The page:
Tuesday, January 23, 2024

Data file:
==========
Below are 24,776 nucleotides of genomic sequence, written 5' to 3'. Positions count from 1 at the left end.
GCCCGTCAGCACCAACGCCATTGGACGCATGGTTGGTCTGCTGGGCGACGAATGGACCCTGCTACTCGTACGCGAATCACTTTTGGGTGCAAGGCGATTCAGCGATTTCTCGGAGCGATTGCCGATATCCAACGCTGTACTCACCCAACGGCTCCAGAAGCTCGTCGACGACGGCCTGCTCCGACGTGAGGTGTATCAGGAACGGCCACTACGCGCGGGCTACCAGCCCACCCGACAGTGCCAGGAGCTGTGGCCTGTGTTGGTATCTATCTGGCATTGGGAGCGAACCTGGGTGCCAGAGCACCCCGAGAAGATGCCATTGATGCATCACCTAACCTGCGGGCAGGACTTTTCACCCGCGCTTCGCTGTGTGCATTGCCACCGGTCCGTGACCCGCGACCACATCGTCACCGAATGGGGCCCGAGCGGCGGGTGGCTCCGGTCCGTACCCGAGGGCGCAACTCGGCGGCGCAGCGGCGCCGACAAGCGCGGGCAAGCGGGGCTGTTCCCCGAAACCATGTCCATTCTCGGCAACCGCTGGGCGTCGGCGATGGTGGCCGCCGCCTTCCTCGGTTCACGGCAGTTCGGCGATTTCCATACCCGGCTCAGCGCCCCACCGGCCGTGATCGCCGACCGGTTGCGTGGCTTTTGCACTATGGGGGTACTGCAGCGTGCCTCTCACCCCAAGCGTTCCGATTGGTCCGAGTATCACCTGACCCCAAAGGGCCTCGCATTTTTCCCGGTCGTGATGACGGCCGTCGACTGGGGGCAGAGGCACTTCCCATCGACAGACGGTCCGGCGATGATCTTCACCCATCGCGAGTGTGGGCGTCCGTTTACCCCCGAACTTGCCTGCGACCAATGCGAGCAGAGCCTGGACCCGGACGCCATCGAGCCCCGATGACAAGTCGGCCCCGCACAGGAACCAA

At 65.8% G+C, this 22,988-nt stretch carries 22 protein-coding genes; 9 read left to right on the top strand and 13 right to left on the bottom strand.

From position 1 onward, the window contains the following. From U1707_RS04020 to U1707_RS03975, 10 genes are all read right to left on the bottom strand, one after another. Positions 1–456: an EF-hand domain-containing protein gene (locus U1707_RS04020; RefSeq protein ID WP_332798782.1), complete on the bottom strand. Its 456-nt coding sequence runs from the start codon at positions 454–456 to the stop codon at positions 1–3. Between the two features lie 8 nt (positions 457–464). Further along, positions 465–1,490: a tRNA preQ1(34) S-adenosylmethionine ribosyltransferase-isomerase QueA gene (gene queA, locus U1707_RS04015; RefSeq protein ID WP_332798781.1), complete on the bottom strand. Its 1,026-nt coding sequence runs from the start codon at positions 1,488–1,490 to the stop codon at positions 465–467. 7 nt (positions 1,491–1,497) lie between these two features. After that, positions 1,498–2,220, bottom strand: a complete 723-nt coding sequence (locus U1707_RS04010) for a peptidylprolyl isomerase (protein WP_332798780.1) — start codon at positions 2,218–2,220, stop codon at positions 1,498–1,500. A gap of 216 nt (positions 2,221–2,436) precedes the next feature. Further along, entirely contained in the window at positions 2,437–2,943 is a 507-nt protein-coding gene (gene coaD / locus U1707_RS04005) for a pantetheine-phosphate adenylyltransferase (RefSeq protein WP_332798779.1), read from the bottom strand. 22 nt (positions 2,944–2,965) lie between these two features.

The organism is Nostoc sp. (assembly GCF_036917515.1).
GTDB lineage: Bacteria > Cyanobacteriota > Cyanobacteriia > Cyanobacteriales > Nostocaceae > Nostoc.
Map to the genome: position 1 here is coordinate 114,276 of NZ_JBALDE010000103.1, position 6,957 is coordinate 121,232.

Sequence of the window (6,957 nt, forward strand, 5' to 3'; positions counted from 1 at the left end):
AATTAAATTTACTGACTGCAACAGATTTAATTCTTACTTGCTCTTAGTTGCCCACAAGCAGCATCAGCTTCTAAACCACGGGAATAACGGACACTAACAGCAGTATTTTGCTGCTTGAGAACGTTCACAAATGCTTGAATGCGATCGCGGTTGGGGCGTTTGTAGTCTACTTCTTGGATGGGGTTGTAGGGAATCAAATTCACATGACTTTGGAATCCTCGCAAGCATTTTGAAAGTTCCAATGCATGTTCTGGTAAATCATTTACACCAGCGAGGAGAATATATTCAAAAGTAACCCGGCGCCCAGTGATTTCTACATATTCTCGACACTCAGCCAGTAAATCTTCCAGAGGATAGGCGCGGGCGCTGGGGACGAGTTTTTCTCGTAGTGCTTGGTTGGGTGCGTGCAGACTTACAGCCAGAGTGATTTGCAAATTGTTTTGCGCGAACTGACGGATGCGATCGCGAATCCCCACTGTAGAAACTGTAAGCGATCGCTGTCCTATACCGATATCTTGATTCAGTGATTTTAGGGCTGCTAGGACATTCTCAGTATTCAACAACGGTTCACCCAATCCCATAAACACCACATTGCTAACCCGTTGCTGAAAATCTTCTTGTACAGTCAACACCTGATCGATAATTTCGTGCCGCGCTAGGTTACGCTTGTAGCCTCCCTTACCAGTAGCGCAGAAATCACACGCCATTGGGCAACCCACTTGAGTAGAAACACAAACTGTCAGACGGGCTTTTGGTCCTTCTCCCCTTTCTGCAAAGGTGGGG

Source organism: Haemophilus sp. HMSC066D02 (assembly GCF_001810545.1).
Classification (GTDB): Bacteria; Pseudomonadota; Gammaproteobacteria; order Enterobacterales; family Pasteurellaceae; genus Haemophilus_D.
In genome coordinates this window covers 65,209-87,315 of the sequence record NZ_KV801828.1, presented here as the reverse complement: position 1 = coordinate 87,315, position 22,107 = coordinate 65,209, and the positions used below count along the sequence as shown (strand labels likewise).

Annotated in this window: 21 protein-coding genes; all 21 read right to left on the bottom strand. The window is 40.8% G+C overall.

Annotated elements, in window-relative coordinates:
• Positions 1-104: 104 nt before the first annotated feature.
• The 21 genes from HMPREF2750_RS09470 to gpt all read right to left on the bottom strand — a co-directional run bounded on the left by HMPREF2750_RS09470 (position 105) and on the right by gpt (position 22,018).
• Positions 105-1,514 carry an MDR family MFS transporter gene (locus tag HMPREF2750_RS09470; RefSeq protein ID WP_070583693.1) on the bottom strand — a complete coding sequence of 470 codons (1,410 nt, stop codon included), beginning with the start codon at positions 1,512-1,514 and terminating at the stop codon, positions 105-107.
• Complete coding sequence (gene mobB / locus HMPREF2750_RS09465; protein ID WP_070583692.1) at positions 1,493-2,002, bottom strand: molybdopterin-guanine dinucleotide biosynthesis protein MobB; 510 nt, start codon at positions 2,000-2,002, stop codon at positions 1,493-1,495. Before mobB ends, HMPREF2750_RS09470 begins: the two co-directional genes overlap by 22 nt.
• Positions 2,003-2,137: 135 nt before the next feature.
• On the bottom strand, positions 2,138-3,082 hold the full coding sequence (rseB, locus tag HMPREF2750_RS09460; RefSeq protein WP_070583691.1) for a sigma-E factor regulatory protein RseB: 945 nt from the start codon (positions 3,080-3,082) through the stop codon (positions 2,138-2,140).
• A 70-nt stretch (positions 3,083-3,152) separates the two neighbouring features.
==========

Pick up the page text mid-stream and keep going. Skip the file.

The Department of Justice (DOJ) has recently reasserted its power to bring criminal prosecutions under section 2 of the Sherman Act. This represents a dramatic break from the DOJ’s long-established practice of reserving criminal antitrust prosecutions for “hardcore” cartel behavior assessable under the per se rule rather than the rule of reason. This Article sets out the historical precedent for section 2 criminal prosecutions and explores the many challenges that the DOJ would need to overcome in order to succeed in any such prosecution at trial. The Article concludes that criminal prosecution of alleged unilateral monopolization offenses would present intractable difficulties for the DOJ in particular, given the high criminal standard of proof and the number and complexity of the issues that would need to be proved pursuant to a highly nuanced rule of reason analysis. The Article notes that such a policy would also move the United States further away from the approach to antitrust enforcement in other jurisdictions around the world, with potential knock-on implications for cooperation among enforcers. 

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